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Archive for March, 2008

Confusion Over Names

On the News Release site on the Supreme Court of Canada’s site,, i.e., for 20 March, 2008, there is a note that the application for leave to appeal in III Canada Acquisition Company, et al. v. Ernst & Young Inc. was dismissed. (I saw the case mentioned in Eugene Meehan’s weekly letter of that date and wanted to track it down.) The case is stated to be on appeal from the Ontario Court of Appeal.

It is, in fact, impossible to find the reasons for judgment of the Court of Appeal, using this style of cause, on . . . [more]

Posted in: Miscellaneous

NYU and the Collaborative Book

Riffing on the collaboration note in Simon’s post on Shirkey’s new book, the Library of NYU has just announced a new partnership with the Institute for the Future of the Book

The partnership will support, as their first project, new tools to advance the potential of the MediaCommons, which is an ongoing experiment in the potential of the internet to facilitate better scholarship.

One of the Institute’s most accessible inventions is the CommentPress, a WordPress extention that allows for paragraph-level comments on blog posts, reviving for the internet the traditional practice of creating marginalia. . . . [more]

Posted in: Legal Information, Legal Information: Publishing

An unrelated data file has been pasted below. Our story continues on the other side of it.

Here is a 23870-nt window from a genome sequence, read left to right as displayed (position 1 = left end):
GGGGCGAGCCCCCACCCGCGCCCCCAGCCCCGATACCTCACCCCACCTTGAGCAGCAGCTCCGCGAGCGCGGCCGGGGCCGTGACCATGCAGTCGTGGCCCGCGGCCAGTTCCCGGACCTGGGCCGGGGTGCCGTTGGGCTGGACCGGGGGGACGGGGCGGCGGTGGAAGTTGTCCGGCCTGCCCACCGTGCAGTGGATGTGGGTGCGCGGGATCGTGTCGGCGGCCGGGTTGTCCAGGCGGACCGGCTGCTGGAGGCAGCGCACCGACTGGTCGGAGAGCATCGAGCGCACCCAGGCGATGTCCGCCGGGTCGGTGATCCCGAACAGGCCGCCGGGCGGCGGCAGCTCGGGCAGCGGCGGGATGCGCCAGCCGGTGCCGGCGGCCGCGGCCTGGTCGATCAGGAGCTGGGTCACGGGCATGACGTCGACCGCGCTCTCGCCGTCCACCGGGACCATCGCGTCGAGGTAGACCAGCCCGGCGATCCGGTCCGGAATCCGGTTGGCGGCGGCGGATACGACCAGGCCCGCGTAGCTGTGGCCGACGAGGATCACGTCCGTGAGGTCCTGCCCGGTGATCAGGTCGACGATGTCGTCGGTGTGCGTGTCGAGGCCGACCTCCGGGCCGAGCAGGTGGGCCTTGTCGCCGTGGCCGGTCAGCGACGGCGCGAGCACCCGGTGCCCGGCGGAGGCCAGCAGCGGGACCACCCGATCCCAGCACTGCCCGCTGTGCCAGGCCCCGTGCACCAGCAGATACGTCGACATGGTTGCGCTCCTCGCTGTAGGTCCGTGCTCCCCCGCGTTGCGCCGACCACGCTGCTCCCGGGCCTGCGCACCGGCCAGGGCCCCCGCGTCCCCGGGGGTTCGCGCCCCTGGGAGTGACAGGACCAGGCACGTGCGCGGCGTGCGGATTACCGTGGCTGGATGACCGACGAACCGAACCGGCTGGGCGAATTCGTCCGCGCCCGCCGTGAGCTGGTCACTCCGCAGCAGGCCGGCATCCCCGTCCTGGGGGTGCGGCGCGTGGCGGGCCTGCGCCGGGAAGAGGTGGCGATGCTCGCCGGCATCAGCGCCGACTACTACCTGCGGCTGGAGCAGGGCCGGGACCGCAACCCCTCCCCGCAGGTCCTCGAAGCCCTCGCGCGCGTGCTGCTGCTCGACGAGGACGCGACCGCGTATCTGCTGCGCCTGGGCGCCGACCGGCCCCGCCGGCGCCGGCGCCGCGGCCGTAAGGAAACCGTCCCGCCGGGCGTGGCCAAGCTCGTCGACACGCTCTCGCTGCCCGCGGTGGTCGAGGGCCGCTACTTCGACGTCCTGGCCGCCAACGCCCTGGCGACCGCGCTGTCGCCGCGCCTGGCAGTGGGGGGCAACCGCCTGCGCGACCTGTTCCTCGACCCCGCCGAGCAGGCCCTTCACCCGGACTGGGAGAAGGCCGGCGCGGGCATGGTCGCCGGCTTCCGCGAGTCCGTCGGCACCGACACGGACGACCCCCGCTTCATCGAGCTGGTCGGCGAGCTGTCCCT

mesh08 is finally approaching! This 2-day Web conference is again being held in May (May 21st and 22nd) and tickets are now on sale. Visit the mesh site for the list of keynotes, panelists and other speakers on board so far. A new feature added for this year is meshU, a full day of hands-on workshops and panels for start-ups, web designers and developers being held on May 20th.

I’ve been attending mesh for the past 2 years and I can’t recommend a more inspiring Web conference experience. . . . [more]

Posted in: Uncategorized

Clay Shirky Talks About Everybody

Clay Shirky, who writes on the effects of the internet and technology on society, recently published Here Comes Everybody: The Power of Organizing Without Organizations. If you’d like to get a sense of what he has to say on the subject of groups, you should take a look at a [40-minute] video of his talk at Harvard’s Berkman Center.

Shirky has also started a blog focused on the book.

Given the recent emphasis on collaboration as the coming thing among lawyers (see, e.g., What’s Hot – According to New York Legal Tech and Collaboration on Slaw.), Shirky’s . . . [more]

Posted in: Technology

Youth Initiative Uses Virtual World to Support International Criminal Court